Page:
|Title||Genome-wide association study for bone strength in laying hens|
|Author(s)||Raymond, Biaty; Johansson, Anna M.; McCormack, Heather A.; Fleming, Robert H.; Schmutz, Matthias; Dunn, Ian C.; Koning, Dirk Jan De|
|Source||Journal of Animal Science 96 (2018)7. - ISSN 0021-8812 - p. 2525 - 2535.|
Biometris (WU MAT)
LR - Animal Breeding & Genomics
|Publication type||Refereed Article in a scientific journal|
|Keyword(s)||Bone strength - Genetic selection - Genome-wide association - Laying hens - Welfare|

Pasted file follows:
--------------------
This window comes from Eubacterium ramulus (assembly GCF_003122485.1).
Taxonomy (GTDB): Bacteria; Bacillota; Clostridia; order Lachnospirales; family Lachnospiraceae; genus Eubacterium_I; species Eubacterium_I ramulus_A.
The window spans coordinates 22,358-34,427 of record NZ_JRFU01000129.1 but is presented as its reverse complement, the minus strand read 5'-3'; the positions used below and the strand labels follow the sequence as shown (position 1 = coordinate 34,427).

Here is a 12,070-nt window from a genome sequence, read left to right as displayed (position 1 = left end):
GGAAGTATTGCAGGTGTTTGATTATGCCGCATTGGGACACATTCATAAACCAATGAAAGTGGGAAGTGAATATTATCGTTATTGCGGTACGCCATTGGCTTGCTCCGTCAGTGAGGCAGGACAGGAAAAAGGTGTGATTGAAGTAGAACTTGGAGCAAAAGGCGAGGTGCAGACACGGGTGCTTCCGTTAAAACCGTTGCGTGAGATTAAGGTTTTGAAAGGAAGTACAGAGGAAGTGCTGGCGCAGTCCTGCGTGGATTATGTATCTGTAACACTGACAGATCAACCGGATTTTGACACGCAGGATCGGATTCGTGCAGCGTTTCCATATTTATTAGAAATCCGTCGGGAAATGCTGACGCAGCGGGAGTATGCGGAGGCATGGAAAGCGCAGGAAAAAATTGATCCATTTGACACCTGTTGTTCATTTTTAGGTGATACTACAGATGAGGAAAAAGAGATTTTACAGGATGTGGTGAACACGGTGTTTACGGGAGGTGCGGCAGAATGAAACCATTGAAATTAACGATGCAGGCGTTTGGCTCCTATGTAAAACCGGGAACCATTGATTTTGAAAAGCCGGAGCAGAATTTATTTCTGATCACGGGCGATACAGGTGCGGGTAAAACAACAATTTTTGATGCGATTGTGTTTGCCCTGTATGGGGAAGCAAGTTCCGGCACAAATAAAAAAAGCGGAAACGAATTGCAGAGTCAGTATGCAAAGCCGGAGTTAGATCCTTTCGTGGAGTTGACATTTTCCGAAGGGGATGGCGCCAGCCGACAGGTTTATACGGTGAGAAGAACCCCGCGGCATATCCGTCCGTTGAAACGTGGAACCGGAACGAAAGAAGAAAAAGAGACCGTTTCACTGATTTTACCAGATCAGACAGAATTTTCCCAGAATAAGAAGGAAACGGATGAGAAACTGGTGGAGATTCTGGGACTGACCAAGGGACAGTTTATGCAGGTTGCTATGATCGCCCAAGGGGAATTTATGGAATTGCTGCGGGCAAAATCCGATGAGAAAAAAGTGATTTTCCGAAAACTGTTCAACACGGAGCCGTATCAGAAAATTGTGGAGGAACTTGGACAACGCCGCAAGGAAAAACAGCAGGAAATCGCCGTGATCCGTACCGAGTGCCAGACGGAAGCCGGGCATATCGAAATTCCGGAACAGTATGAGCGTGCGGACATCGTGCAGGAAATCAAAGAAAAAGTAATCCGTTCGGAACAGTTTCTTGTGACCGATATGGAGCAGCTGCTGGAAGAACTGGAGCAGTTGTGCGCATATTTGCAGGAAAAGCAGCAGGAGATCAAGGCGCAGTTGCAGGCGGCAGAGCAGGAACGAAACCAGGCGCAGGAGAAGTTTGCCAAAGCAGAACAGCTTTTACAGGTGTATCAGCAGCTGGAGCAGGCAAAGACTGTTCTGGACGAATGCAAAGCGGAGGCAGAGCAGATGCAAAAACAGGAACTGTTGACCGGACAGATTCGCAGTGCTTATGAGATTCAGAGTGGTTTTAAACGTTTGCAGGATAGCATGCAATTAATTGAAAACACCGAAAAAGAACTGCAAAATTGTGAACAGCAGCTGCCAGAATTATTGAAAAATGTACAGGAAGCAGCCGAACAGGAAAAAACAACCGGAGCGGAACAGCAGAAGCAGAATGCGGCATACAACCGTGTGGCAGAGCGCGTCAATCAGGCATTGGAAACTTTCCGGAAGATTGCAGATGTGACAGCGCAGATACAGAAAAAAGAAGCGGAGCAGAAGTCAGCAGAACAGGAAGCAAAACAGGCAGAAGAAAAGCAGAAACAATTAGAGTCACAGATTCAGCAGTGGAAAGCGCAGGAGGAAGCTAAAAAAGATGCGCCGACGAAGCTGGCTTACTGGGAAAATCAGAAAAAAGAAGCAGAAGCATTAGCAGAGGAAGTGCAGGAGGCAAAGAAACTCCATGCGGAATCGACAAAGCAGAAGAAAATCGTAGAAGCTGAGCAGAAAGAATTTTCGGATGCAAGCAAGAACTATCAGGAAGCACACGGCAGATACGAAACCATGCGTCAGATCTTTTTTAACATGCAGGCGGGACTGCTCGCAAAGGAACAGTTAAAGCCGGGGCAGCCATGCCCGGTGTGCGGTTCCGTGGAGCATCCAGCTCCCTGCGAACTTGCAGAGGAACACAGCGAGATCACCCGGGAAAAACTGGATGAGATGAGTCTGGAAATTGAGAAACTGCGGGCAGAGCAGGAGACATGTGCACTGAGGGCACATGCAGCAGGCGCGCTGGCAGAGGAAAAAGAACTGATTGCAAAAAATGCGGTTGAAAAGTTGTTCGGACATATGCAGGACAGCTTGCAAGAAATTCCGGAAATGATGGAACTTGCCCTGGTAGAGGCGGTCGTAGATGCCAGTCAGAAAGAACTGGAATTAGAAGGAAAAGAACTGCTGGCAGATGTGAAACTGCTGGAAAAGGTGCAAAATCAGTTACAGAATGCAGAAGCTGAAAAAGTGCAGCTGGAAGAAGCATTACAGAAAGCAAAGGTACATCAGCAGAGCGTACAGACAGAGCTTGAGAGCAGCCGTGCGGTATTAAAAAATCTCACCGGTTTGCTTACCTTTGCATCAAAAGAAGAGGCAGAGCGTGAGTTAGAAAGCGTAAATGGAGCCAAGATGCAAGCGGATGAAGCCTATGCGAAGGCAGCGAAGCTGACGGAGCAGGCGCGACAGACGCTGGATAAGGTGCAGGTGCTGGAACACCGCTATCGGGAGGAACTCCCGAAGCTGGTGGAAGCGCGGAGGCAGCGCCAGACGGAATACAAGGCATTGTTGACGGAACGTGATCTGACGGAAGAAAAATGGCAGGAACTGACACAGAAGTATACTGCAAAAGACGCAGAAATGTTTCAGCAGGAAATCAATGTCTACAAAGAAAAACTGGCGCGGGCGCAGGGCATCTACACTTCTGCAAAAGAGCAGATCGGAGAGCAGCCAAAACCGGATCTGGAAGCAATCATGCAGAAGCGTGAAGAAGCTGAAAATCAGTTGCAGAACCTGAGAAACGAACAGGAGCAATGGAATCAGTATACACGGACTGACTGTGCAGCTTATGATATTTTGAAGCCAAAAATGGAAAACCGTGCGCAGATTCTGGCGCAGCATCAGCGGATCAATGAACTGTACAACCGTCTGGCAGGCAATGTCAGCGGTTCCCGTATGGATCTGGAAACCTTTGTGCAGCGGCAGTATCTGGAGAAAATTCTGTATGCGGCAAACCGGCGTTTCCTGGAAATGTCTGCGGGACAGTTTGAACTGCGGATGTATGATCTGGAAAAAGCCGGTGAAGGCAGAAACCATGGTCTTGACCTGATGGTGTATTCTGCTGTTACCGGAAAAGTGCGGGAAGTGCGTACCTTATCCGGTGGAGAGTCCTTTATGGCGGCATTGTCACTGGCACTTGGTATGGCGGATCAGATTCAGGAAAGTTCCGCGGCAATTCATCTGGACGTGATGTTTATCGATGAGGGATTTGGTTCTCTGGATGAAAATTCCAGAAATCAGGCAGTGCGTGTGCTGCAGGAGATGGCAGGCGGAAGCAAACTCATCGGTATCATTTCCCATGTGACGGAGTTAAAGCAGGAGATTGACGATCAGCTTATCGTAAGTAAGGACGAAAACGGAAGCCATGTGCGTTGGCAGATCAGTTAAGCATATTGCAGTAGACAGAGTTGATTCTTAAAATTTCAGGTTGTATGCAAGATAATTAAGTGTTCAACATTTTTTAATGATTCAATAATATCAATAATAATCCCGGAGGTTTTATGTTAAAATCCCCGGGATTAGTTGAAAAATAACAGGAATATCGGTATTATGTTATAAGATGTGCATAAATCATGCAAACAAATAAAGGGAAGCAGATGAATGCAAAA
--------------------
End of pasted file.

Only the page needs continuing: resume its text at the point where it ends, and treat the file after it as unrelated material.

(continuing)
Bone fracture in egg laying hens is a growing welfare and economic concern in the industry. Although environmental conditions and management (especially nutrition) can exacerbate it, the primary cause of bone weakness and the resulting fractures is believed to have a genetic basis. To test this hypothesis, we performed a genome-wide association study to identify the loci associated with bone strength in laying hens. Genotype and phenotype data were obtained from 752 laying hens belonging to the same pure line population. These hens were genotyped for 580,961 SNPs, with 232,021 SNPs remaining after quality control. Each of the SNPs were tested for association with tibial breaking strength using the family-based score test for association. A total of 52 SNPs across chromosomes 1, 3, 8, and 16 were significantly associated with tibial breaking strength with the genome-wide significance threshold set as a corrected P value of 10e−5. Based on the local linkage disequilibrium around the significant SNPs, 5 distinct and novel QTLs were identified on chromosomes 1 (2 QTLs), 3 (1 QTL), 8 (1 QTL) and 16 (1 QTL). The strongest association was detected within the QTL region on chromosome 8, with the most significant SNP having a corrected P value of 4e−7. A number of candidate genes were identified within the QTL regions, including the BRD2 gene that is required for normal bone physiology. Bone-related pathways involving some of the genes were also identified including chloride channel activity, which regulates bone reabsorption, and intermediate filament organization, which plays a role in the regulation of bone mass. Our result supports previous studies that suggest that bone strength is highly regulated by genetics. It is therefore possible to reduce bone fractures in laying hens through genetic selection and ultimately improve hen welfare.